I do study Candida albicans but I am not a medical doctor. We study it in a lab setting, not in a clinic, and thus I am definitely not an expert as to clinical ramifications.
I do know that yeast "love" high sugar and when you are on steroids, especially prednisone, that the blood sugar levels very often increase which gives the yeast a more favorable environment to grow. This is usually the prevalent reason why those on oral steroids are prone to overgrowth of Candida. Also, the immune system is suppressed which also acts in the yeasts’ favor. Most of us have Candida albicans growing in our gut and we are no worse for it. Only when artificial conditions favor its growth over the normally present flora does it become a problem.
I believe diflucan is a brand name for fluconazole. Fluconazole is “fungistatic” and not “fungicidal”. This means that it stops the growth of yeast but does not actually kill all of it. The idea is to treat with fluconazole to get the numbers way down (it works within a couple of days) and keep it there until the body is back to normal conditions and the yeast will be kept in check normally by the body. For some this means a long time on the drug. Dillon was actually on 400mg/day for months. He had a bad infection in his esophagus, which was found during an upper scope to help rule out Crohn’s. After his initial treatment they kept him on the drug the whole time he was on prednisone. You mention that your daughter is on a different steroid. Maybe it does not affect blood sugar levels the same way? In that case they might not have to continue treating with fluconazole for so long?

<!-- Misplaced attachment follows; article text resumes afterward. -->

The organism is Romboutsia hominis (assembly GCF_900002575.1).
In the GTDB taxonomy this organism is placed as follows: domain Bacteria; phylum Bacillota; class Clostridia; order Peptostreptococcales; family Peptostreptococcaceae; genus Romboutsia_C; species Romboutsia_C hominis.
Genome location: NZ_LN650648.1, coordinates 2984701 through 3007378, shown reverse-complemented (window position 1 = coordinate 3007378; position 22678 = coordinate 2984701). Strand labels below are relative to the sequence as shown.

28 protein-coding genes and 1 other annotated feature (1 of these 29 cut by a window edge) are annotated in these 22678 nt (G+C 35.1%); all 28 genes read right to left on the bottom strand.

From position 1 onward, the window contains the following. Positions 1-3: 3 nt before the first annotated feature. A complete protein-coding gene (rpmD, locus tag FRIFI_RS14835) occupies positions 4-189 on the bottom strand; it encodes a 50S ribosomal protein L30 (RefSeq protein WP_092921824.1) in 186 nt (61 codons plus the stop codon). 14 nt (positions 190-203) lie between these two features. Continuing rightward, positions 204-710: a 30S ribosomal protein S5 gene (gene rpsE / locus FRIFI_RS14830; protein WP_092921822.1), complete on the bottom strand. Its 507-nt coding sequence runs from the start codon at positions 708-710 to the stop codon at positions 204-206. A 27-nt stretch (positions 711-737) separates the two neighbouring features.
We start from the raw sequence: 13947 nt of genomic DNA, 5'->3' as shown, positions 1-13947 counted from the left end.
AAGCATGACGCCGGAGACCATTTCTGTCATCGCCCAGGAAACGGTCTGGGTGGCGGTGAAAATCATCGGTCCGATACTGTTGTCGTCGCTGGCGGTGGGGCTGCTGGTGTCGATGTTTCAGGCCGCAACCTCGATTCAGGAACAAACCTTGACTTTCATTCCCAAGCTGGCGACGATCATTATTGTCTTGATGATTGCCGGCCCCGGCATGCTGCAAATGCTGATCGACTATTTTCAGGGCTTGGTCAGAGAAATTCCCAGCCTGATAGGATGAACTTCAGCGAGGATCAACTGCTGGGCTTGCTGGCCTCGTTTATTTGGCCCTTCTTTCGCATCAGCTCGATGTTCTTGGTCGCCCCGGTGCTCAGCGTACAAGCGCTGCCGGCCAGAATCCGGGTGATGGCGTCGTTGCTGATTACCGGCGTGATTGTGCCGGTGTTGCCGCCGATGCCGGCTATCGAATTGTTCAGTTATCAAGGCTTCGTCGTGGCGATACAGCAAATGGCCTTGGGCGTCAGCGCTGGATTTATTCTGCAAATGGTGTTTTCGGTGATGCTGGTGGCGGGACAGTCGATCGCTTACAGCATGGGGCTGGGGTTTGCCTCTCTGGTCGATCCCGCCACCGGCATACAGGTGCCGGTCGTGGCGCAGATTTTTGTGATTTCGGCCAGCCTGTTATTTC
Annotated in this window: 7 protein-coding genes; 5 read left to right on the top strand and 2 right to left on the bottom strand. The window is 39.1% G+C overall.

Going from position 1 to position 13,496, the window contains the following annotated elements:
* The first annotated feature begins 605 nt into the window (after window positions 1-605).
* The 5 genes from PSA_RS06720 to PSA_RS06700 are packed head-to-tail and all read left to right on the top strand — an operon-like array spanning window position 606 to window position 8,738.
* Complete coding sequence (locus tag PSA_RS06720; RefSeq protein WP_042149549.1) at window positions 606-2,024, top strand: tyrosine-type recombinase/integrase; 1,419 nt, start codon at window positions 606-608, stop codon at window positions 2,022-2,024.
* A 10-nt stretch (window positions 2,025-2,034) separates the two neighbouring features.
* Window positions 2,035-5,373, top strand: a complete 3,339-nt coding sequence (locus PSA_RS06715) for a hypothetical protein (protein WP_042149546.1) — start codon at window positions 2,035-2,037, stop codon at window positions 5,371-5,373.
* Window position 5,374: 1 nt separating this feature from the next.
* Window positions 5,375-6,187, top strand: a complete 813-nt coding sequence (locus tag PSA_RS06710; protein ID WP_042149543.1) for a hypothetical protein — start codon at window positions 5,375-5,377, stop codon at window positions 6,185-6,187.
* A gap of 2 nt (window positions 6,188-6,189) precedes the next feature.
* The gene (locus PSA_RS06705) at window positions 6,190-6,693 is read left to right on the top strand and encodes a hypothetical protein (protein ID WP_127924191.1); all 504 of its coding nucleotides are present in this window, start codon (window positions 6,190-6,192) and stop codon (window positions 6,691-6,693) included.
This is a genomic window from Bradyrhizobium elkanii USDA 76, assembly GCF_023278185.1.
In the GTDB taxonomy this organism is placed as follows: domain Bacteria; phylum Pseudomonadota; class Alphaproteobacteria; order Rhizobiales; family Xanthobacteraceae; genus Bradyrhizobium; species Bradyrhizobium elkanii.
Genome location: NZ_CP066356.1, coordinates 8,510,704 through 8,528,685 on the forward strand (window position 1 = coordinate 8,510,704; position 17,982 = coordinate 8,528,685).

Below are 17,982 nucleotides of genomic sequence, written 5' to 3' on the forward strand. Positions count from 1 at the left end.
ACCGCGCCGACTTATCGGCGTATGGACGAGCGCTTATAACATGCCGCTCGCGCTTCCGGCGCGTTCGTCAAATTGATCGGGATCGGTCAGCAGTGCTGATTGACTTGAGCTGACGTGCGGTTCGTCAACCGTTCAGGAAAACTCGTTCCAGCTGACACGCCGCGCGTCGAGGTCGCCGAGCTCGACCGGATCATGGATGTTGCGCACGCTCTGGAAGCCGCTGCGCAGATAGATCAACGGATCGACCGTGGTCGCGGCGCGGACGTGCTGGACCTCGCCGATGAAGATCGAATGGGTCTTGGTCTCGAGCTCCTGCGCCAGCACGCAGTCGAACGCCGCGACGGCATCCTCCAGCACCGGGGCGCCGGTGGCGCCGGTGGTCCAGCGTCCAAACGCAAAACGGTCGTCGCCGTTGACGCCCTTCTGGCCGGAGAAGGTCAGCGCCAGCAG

I am sorry if I am rambling but I am trying to give you a complete picture. You ask about the yeast “digging” in. If you are talking in context of the fluconazole treatment then answer is thus, sort of, yes. Again, they are not completely killed. Some are still sitting there, dormant, and then if conditions again favor their growth they take off again. The idea is to keep them at bay until the body conditions are back to those that keep them in check. I would think that the low carb diet would have done sort of the same thing. In low sugar the yeast would have slowed down a lot but then upon a normal diet, if there were underlying conditions favoring their growth, they would have started up again.
There is still so much that is not understood about Candida growth in the body. I believe the general thought is that Candida albicans is not involved as a cause of IBD but its increased growth is a result of the changed conditions of the intestinal flora and in combination with the many drugs used. That is the thought of most researchers but the take home message is that no one REALLY knows. This is a huge debate. There is still so much research that needs to be done.
I completely understand your angst. In my belief, if your daughter has a possible fungal infection and the docs want to treat it with diflucan, that it should be started as soon as possible… especially if she on a steroid. I think it is really good that you are seeing an immunologist as well as your GI. When we were at Sick Kids, Dillon’s GI collaborated with someone from their Infectious Disease Unit concerning his fluconazole treatment.
I hope things improve very soon for your whole family.
Mom to Dillon (age 19) who had three major UC flares over two years....Very sick. Colectomy Sept/09, J pouch built Jan/10 and take down Feb/10. Now out living life at University and doing great. NO MEDS